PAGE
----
• "Englishmen are so odd.  They are like a nest of Chinese boxes.  It takes a very long time to get to the centre of them.  When one gets there the result is unrewarding, but the process is instructive and entertaining."
  • "Surround yourself with human beings, my dear James.  They are easier to fight for than principles."
  • "People are islands...  They don't really touch.  However close they are, they're really quite separate.  Even if they've been married for fifty years."

Source:  I think I got this book from our bookshop.  I loved the cover and it's the first in the series!

10 comments:

  1. HOW CAN I BE CALM WHEN YOU'RE TALKING ABOUT DANIEL CRAIG?! ;)

    Seriously, though, I quite strongly dislike all of the James Bond films that I've seen aside from those with him in. Don't even get me started on how sleazy and creepy I find Pierce Brosnan as Bond. Andy was watching one of the Brosnan Bond films last weekend and he had sex with three different women during the course of about 90 minutes (Brosnan, that is, not Andy!), one of whom died and got a bit of a sigh and a peck on the cheek as mourning. Poor woman.

    I'm not sure I'll ever pick up the books (pretty covers aside) because of the appalling sounding chauvinism and because I'm not so keen on the sound of getting lost in spy speak. And because that rape quote is truly, truly terrible. I know it was a different time but still.

    I will always make an exception to my "no to James Bond" for Daniel Craig, though. Obviously.

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    1. Mostly the other James Bond movies don't have enough storyline. They're too intent on cool chases and stuff to actually have a coherent plot, so I end up zoning out after a while.

      I'm not sure 'a different time' really excuses the rape quote, to be honest. Maybe the other chauvinism, a bit, but not THAT. Thank heavens they made Daniel Craig's Bond an actual person and not some kind of icky parody of himself...

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  2. I've only read one Bond book, Dr. No, and yeah, it aged about as well as it sounds like this one did. It focused more on racial insensitivity than being horribly sexist, but don't worry, the horrible sexism was still there.

    The covers are pretty though

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    1. The original covers have been republished and I have to say, they're probably what drew me back for another go at these books. All credit to the designers for doing their job well!

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  3. That's the only Bond I've read, and I wasn't impressed at all (and also would like to borrow the carpet beater and seatless chair. What a nasty bit of work the real Bond is.)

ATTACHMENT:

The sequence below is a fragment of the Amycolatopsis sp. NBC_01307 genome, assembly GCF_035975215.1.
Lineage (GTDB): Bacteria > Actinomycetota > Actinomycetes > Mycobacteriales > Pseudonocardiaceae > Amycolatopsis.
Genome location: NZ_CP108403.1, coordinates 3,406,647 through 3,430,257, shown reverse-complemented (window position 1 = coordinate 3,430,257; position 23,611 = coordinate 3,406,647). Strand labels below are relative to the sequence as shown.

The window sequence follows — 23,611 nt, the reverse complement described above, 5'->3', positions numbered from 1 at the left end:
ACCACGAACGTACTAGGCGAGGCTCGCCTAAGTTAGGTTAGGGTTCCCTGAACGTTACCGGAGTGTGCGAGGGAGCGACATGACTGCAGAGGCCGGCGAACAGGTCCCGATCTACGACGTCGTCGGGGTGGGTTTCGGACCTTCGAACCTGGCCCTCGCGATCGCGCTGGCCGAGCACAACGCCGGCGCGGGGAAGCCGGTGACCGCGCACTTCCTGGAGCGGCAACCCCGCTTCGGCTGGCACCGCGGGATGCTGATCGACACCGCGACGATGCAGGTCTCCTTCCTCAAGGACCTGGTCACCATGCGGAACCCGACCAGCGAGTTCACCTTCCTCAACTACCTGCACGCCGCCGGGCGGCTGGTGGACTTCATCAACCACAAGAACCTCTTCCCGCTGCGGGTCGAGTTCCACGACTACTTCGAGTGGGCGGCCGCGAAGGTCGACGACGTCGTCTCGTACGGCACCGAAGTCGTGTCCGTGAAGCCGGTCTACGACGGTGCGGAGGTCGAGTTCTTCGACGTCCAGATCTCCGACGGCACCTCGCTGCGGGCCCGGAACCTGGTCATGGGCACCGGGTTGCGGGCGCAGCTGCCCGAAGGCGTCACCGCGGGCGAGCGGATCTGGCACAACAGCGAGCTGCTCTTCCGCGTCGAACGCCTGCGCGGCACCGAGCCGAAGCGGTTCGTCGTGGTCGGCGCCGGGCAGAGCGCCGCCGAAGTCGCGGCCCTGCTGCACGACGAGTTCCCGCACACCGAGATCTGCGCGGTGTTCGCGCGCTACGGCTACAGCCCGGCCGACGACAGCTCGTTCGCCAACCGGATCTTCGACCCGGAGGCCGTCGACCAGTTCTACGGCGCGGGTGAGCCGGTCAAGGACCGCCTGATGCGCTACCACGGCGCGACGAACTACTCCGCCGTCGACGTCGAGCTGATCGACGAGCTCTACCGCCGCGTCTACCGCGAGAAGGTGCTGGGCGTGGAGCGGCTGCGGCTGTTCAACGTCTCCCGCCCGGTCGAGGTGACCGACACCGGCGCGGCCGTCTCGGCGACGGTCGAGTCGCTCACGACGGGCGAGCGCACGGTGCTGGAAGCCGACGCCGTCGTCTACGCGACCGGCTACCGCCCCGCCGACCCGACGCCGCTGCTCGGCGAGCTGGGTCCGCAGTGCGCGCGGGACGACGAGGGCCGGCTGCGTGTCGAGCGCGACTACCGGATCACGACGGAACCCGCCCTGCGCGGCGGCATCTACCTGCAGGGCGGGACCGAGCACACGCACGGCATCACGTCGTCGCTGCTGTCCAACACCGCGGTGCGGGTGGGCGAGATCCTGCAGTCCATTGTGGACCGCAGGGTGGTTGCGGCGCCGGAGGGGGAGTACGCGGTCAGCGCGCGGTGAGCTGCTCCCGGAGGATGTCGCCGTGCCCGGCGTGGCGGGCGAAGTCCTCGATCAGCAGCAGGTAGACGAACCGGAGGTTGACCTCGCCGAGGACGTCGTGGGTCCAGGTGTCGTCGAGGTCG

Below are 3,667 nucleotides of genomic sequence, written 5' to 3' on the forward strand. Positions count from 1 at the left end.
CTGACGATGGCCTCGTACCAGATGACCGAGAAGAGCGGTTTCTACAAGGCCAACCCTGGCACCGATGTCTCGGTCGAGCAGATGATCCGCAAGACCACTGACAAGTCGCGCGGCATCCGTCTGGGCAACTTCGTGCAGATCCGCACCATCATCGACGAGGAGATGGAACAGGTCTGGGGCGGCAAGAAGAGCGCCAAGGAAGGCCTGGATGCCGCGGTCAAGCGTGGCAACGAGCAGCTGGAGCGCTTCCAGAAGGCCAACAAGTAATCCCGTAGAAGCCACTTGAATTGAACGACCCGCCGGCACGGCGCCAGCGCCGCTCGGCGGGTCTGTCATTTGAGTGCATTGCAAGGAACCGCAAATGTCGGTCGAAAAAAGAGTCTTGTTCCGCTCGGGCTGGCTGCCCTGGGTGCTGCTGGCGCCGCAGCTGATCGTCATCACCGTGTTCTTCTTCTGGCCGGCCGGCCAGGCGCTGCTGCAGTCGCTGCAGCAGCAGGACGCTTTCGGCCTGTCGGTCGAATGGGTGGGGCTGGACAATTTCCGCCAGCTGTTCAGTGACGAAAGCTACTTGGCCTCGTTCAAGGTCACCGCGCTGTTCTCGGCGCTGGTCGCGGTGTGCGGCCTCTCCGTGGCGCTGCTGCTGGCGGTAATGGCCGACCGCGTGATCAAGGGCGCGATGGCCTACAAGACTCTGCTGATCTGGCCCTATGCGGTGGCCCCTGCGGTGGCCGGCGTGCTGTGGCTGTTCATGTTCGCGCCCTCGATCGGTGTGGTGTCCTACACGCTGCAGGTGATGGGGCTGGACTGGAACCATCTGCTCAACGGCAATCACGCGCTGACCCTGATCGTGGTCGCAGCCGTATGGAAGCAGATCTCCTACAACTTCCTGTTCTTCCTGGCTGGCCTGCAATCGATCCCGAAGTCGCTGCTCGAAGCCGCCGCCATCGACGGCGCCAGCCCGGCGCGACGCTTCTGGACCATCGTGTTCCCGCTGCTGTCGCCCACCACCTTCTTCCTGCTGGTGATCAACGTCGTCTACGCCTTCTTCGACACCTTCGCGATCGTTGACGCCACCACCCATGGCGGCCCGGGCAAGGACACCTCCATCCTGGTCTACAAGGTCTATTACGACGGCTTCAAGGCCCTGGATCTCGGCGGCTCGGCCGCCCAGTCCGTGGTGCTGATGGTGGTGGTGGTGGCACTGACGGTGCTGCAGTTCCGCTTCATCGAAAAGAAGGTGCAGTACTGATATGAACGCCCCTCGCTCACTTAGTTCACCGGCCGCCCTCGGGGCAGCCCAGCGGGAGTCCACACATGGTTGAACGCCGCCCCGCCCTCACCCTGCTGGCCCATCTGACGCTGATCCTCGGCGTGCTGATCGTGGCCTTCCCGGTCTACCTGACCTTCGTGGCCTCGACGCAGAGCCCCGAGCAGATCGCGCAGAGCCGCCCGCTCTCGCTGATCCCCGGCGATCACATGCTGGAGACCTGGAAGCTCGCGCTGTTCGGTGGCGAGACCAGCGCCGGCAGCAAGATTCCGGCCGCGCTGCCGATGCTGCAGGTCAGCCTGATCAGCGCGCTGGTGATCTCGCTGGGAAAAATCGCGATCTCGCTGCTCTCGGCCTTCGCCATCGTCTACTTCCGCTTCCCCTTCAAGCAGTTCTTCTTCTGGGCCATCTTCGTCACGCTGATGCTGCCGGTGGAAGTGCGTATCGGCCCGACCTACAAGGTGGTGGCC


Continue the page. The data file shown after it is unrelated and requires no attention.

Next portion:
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    1. I'll add you to the carpet beater/chair schedule. A couple of good thwacks will make you feel MUCH better...

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  4. Two things completely unrelated to your review:

    1. I finally watched Warm Bodies at the weekend and you were right, it was much more like the book than the silly marketing made it out to be.

    2. I was telling Josh about you and he said, "sounds just like Black Books". I think he was a little disappointed that you no longer have the shop.

    2a. I was telling him about you because he is currently reading Day of the Triffids. He thinks there are too many commas, I can't remember so I said I'd ask you if you thought it was overly comma'd...if that's even a thing.

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    1. I definitely didn't think it was overly comma'd. At no moment in my reading did I stop and think, "Whoah, mate, easy on the punctuation there..." Maybe you've got a grammar pedant on your hands?

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  5. I felt much the same way about the novel (Still haven't seen the movie, gasp!) but despite the crazy sexism I still found it weirdly enjoyable.

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  6. I have had this post in my blog feed thingy for the LONGEST TIME because I knew I wanted to comment on it and my phone doesn't like commenting and BLARGH. But I am here now, all is well!

    SO. I kind of hate James Bond just in its entirety- I feel like, even if it's not trying to be sexist, it ends up being kind of sexist, I've only really seen Skyfall in its entirety and even THAT, the most up to date Bond film which should probably done away with sexism and stuff had a woman who was clearly traumatised from years of sexual abuse just being used as someone for Bond to have sex with, and Moneypenny being told 'hey, maybe you're not cut out for the real, manly jobs' and then, you know, believing that.

    There is Judi Dench, of course, but even she has to be protected by the big stwong Bond, and you KNOW what happens to her.

    The point is, anyway, that I'm so incredibly not surprised that the books are, you know, awful. Or at least kind of offensive. The other point is that I should probably write shorter comments ;)